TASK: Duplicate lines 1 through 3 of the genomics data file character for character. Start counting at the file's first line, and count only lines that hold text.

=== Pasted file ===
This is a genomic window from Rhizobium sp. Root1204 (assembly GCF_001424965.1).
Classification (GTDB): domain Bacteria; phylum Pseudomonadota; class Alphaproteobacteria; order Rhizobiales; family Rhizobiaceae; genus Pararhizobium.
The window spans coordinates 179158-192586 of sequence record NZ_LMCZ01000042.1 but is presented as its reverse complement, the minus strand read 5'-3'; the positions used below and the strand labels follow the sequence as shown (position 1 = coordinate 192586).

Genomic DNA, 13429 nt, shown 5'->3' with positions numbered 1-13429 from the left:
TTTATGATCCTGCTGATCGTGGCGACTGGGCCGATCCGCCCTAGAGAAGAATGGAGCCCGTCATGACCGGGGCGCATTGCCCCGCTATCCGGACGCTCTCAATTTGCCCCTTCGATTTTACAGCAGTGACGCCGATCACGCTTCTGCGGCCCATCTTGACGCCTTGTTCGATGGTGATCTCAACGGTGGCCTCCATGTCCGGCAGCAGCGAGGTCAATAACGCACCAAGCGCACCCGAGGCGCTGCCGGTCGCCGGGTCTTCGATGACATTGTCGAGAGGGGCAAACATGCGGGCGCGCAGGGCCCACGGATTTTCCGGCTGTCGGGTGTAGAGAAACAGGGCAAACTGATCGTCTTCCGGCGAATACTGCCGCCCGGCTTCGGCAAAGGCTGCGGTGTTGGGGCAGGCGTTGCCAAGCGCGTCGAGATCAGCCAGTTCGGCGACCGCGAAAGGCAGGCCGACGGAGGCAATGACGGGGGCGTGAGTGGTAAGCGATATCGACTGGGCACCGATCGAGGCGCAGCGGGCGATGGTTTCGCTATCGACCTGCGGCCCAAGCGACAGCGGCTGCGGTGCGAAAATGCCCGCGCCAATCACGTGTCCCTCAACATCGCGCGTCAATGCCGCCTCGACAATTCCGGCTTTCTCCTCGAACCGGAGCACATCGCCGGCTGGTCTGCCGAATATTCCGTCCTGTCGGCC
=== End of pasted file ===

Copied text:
This is a genomic window from Rhizobium sp. Root1204 (assembly GCF_001424965.1).
Classification (GTDB): domain Bacteria; phylum Pseudomonadota; class Alphaproteobacteria; order Rhizobiales; family Rhizobiaceae; genus Pararhizobium.
The window spans coordinates 179158-192586 of sequence record NZ_LMCZ01000042.1 but is presented as its reverse complement, the minus strand read 5'-3'; the positions used below and the strand labels follow the sequence as shown (position 1 = coordinate 192586).